post written by Emma Filbrun
Title: Front Window
Author: Chautona Havig
Series: Hartfield Mysteries book 4
Major Themes: Mystery
Synopsis: When things start disappearing from the retirement apartments in which she lives, Alexa’s Aunt Faye turns detective in order to find the thief.
I really enjoyed Front Window. It was really hard to put it down—sometimes it’s pretty frustrating to only be able to read for a couple of minutes at a time, although it’s good discipline.
There have been a lot of changes in Alexa’s life. She has switched houses again, and her relationship with Joe is better than ever. She is also enjoying having Aunt Faye in Fairbury. However, Aunt Faye has found the perfect way to disturb a honeymoon. When things start disappearing from the retirement apartments Aunt Faye is living in, and the police don’t seem alarmed or helpful, how can Aunt Faye prove that one of the residents isn’t stealing the items? Things go from bad to worse over the next few weeks. Aunt Faye just isn’t impressed with how the police are investigating the string of crimes, and she lets Joe and the rest of the force know in no uncertain terms.
This is definitely not just a mystery story. There is so much else included! Ask my children about the time Mom was laughing out loud in the bathroom—the Christmas gift scene is hilarious! There are several other very funny scenes as well, and some serious ones. Aunt Faye, though never married, has some extremely good advice and observations. For example, “I decided that if I had to act a fool to get a fellow’s attention, then I didn’t want it.” I also loved, “I always despised those arrogant kids who set themselves up as authorities when God gave them perfectly good ones in parents.”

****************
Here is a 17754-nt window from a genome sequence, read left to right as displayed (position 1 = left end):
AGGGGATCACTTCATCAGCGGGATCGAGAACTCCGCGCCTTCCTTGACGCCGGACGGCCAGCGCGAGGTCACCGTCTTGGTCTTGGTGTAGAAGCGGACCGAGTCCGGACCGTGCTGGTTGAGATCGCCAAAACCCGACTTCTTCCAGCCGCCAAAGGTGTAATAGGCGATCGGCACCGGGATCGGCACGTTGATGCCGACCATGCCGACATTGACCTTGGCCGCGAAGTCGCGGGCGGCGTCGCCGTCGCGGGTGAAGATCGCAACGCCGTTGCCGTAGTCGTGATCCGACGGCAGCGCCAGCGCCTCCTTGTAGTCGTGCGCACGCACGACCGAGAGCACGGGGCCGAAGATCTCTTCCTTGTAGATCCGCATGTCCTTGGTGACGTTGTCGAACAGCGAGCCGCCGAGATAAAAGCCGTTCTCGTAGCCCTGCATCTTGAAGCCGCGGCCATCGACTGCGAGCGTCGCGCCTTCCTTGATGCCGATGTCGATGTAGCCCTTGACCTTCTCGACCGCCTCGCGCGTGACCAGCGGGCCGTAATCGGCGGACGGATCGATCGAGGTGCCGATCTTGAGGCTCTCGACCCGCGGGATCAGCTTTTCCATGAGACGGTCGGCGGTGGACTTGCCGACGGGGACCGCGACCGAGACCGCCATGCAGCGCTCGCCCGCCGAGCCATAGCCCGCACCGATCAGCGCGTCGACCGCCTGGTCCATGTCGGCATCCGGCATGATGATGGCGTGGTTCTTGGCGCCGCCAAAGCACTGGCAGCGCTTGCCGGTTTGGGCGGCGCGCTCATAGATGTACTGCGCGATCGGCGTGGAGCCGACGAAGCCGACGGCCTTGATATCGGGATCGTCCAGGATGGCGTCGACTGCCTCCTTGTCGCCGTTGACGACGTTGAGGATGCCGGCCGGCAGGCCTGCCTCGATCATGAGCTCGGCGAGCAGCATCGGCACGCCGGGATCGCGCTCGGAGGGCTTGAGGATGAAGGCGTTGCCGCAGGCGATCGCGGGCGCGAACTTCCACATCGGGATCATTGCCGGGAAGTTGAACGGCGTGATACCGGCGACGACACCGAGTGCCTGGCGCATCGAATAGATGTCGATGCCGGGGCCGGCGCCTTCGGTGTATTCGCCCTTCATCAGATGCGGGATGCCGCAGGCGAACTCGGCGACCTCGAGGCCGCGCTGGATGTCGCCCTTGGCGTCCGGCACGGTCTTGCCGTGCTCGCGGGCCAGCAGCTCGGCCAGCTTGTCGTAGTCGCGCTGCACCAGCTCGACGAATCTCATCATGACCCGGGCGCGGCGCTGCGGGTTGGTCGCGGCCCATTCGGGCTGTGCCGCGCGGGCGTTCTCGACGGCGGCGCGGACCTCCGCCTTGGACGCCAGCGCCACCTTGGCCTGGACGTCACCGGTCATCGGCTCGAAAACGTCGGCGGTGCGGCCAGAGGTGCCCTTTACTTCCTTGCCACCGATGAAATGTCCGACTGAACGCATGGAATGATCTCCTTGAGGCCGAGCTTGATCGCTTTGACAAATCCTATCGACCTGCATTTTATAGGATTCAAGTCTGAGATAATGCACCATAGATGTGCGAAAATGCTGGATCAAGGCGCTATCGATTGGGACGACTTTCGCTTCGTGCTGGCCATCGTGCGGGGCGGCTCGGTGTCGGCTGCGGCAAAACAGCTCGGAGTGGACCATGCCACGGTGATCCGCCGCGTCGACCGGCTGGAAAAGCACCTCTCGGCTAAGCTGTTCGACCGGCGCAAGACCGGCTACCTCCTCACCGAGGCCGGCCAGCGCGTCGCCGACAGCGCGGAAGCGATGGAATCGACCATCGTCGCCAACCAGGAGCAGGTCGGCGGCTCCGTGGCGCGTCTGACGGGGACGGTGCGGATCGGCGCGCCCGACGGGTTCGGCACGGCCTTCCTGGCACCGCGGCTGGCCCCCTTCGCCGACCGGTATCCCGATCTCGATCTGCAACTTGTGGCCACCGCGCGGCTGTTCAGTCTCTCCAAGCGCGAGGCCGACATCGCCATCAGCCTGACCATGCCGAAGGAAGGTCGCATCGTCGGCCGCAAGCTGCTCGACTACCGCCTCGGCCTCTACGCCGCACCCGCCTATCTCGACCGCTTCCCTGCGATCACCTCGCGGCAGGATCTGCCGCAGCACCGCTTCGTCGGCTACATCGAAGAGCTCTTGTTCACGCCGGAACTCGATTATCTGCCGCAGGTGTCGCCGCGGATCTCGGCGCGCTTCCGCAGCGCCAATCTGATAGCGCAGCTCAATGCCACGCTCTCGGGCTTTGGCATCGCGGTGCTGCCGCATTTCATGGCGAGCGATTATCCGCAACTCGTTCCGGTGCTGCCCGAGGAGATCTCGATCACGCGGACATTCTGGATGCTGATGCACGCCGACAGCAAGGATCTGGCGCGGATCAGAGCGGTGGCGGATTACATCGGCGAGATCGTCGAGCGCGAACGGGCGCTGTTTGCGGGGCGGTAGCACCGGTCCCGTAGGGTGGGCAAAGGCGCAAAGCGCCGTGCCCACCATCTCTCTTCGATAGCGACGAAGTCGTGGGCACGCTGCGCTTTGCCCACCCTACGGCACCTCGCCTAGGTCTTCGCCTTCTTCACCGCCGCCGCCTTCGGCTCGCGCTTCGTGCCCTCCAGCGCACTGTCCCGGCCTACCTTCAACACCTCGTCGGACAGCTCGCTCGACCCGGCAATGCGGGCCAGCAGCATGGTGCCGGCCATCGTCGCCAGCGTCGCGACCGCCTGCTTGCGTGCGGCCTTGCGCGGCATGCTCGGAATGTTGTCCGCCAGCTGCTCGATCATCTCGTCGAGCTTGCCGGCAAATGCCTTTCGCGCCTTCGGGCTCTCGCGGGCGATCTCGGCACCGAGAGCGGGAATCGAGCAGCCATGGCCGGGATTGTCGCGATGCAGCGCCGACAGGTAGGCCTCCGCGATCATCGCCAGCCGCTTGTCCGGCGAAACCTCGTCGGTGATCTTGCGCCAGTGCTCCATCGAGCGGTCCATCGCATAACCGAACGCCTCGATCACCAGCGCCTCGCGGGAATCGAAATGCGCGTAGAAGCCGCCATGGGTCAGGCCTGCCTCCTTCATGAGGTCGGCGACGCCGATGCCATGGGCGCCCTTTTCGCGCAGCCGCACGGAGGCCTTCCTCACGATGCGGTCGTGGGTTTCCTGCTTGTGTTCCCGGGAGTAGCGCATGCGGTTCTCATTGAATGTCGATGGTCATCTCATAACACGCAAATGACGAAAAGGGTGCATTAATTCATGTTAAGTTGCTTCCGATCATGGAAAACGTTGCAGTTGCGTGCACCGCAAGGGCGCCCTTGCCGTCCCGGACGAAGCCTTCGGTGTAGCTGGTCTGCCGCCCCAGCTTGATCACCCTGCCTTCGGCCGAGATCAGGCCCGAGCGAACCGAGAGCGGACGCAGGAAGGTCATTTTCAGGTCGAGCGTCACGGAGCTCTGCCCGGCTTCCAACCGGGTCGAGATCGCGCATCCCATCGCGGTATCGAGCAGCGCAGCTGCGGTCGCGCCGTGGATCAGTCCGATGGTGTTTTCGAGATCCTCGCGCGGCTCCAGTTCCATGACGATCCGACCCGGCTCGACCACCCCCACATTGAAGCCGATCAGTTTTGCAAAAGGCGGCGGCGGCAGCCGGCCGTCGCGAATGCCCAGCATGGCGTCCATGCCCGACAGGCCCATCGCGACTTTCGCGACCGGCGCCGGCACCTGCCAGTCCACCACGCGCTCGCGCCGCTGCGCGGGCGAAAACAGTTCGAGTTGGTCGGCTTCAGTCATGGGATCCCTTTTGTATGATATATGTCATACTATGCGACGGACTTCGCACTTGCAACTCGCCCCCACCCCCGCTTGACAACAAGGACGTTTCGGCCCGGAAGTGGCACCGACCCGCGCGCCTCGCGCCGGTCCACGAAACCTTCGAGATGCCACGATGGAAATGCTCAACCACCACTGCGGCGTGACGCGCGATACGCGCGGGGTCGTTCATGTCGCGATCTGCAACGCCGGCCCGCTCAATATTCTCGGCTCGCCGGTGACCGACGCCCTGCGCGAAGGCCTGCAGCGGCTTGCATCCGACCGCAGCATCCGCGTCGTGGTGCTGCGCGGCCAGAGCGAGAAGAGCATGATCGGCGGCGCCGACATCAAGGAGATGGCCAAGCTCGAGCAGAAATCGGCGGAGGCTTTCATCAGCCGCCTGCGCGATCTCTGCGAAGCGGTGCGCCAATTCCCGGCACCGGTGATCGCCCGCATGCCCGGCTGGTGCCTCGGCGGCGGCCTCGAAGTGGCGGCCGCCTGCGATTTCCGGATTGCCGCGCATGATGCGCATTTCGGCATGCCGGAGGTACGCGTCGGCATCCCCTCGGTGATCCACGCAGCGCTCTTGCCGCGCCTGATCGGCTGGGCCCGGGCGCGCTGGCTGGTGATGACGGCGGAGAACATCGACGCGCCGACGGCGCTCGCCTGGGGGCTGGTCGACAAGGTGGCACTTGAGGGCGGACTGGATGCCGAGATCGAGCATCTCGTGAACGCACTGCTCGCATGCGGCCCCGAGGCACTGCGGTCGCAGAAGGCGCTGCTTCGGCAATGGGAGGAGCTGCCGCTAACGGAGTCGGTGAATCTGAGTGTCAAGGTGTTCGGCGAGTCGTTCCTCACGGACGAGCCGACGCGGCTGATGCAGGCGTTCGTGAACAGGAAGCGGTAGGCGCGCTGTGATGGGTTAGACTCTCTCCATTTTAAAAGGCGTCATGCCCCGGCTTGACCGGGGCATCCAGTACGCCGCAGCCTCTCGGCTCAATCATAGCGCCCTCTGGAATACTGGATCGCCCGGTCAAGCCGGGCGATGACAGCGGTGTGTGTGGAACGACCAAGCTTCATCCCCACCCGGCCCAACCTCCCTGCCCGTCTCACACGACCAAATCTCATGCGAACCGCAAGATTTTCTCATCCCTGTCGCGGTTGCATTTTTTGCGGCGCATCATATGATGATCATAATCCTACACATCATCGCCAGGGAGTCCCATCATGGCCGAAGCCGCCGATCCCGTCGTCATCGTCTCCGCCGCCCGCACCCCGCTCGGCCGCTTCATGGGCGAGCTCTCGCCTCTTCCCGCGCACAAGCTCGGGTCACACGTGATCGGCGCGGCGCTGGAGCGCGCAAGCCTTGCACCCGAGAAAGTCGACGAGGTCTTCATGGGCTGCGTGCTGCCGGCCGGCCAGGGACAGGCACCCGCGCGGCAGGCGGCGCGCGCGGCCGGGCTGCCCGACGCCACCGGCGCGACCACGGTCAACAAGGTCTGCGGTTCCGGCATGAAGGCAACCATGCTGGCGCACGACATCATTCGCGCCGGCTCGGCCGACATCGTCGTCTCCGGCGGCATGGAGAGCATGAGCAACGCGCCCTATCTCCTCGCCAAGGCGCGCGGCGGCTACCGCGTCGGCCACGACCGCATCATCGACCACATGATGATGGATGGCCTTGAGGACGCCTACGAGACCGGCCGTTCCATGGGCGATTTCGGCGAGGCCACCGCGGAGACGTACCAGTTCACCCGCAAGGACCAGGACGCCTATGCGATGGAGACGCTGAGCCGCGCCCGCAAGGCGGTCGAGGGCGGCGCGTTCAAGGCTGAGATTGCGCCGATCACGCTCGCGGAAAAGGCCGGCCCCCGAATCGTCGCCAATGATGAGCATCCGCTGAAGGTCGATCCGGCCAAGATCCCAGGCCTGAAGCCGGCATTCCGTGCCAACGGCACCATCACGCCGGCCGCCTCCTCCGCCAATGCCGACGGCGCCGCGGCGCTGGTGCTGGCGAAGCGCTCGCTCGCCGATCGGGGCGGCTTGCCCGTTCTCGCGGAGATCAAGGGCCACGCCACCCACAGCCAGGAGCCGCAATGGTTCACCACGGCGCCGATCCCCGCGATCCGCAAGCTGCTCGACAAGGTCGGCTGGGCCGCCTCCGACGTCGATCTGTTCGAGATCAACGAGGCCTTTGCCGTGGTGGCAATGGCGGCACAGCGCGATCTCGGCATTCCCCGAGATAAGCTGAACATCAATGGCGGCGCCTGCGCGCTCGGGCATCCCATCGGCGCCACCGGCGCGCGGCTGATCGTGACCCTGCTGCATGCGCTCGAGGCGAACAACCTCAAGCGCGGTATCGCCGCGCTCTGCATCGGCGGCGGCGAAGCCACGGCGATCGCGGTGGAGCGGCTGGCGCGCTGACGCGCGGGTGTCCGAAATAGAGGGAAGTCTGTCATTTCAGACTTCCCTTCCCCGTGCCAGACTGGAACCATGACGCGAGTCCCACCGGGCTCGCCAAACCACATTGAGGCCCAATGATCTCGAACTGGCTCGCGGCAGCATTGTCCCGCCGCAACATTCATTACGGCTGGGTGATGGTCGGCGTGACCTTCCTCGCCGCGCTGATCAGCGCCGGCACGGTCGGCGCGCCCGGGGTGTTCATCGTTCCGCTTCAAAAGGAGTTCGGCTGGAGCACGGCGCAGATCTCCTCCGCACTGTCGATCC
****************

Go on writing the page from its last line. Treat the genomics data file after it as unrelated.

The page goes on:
For those who love mysteries, this is a good one. You will be kept guessing at the identity of the thief until nearly the end of the story. I appreciated the Christian values portrayed in it, although there wasn’t nearly as much about Alexa’s and Joe’s faith in this story as in some others by Chautona Havig. I’m still not convinced that I want to read very many murder mysteries, but I don’t mind reading hers.
I received a free copy of this book from the author in exchange for an honest review.
Reading Independently—Ages 12 – 15, 15 and Above, Adults
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